Boxing lost a prominent champion, but the world also lost a well-loved human being with the passing of former three-time heavyweight king Muhammad Ali.
Ali, who battled Parkinson’s disease for over three decades, heaved his last breath after 74 summers. Everybody mourned for the champion whose popularity defied geographical boundaries. Long before the Internet was introduced, it was Ali who connected boxing with the rest of the world. He was a one-man promotional outfit, fighting from Zaire to Manila. As he loved to say, “I am the Elvis Presley of boxing.”
Inside the ring, Ali battered foes with his lightning-fast fists, but outside he touched the lives of people. Whether he was saving a man contemplating suicide or entertaining kids with his magic tricks, Ali’s presence left an enduring impact.
What made Ali special was the way he took pride in being different. On the occasions when he could have just followed standard procedure, he stuck to his guns.
When he was just starting to box, Ali’s style was a nightmare for trainers. A young Ali admired Sugar Ray Robinson and Jack Johnson, but what he copied were their mistakes in the ring; dropping his guard while pulling away from foes and assaulting the body with his chin up in the air. But Ali stuck to this “wrong” style because he believed he was faster than the plodding heavyweights.
Instead of fighting according to the book, Ali authored his own. When he faced monster puncher and heavy favorite George Foreman in 1974 for the heavyweight title, Ali defied experts by staying along the ropes instead of relying on his footwork. Foreman punched at will against a seemingly trapped Ali, but “The Greatest” improvised with a rope-a-dope tactic that resulted in Big George’s blows harmlessly bouncing off his shoulders and arms. By the fifth round, Foreman’s legs were heavy and slow. In the eighth round, a thunderbolt right hand from Ali sent a worn-out Foreman crashing to the canvas. Ali fainted upon realizing that he had slain the monster, but upon getting back on his feet he walked to the ring apron and looked down on reporters: “What did I tell you? I did it!” he exclaimed. “I said I’d do it, but did you listen?”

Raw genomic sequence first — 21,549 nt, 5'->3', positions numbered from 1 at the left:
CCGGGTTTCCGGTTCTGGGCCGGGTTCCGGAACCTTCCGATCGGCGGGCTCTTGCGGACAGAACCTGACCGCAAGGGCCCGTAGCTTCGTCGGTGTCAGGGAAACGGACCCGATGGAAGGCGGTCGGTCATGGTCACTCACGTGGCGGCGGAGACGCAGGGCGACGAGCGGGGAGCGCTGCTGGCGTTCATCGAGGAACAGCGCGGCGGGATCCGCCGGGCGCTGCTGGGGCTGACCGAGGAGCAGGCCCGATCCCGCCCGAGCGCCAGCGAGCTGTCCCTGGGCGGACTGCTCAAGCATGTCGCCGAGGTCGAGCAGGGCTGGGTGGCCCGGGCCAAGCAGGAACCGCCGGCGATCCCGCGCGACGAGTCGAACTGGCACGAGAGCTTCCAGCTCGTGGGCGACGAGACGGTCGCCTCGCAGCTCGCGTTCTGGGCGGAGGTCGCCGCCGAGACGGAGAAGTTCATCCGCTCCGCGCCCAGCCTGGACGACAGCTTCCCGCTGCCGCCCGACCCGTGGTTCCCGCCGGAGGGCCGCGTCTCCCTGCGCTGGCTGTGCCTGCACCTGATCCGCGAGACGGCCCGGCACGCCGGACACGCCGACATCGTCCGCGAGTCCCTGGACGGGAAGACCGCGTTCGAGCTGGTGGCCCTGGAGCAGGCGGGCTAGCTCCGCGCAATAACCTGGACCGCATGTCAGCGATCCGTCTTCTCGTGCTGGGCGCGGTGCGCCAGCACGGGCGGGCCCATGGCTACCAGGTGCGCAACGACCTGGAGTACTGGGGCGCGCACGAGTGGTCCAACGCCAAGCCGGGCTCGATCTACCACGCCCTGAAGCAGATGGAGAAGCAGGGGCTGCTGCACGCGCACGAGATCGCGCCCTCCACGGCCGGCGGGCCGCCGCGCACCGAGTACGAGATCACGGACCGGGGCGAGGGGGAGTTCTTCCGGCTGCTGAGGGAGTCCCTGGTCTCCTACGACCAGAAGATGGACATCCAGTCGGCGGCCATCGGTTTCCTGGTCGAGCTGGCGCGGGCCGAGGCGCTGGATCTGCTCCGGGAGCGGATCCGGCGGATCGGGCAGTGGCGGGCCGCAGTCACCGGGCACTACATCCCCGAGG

In the golden era of the heavyweight division (1960s and 1970s), Ali’s star shone the brightest. He enjoyed three reigns as world champ, but the first one (from 1964 until 1967) was clearly the best. To this day, many consider Ali’s 1966 knockout of Cleveland Williams as his most flawless performance. Sadly, Ali was robbed of his prime years when he was stripped of the crown and sent into exile for refusing to be drafted into the United States Army which was then embroiled in a war in Vietnam. Ali’s explanation was simple: “I ain’t got no quarrel with those VietCong! No VietCong ever called me a nigger! Every day they (American soldiers) die in Vietnam for nothing. I might as well die here for something.” Ali lost his livelihood and was inactive from 1968 until late 1970, but he took pride in sticking to what he believed in.
Ali, make no mistake, was from being perfect. He was a womanizer and ridiculed foes by giving them unflattering nicknames (he called Floyd Patterson “Uncle Tom Negro,” “The Rabbit,” and Joe Frazier “Gorilla”). But after he left boxing, he blossomed into a statesman and icon.
In his 2013 autobiography, The Soul of a Butterfly: Reflections on Life’s Journey, Ali wrote that he wanted to be remembered this way: “I would like to be remembered as a man who won the heavyweight title three times, who was humorous, and who treated everyone right. As a man who never looked down on those who looked up to him, and who helped as many people as he could. As a man who stood up for his beliefs no matter what. As a man who tried to unite all humankind through faith and love. And if all that’s too much, then I guess I’d settle for being remembered only as a great boxer who became a leader and champion of his people. And I wouldn’t even mind if folks forgot how pretty I was.”
We will never forget, Ali. The Greatest and the Prettiest of all time.
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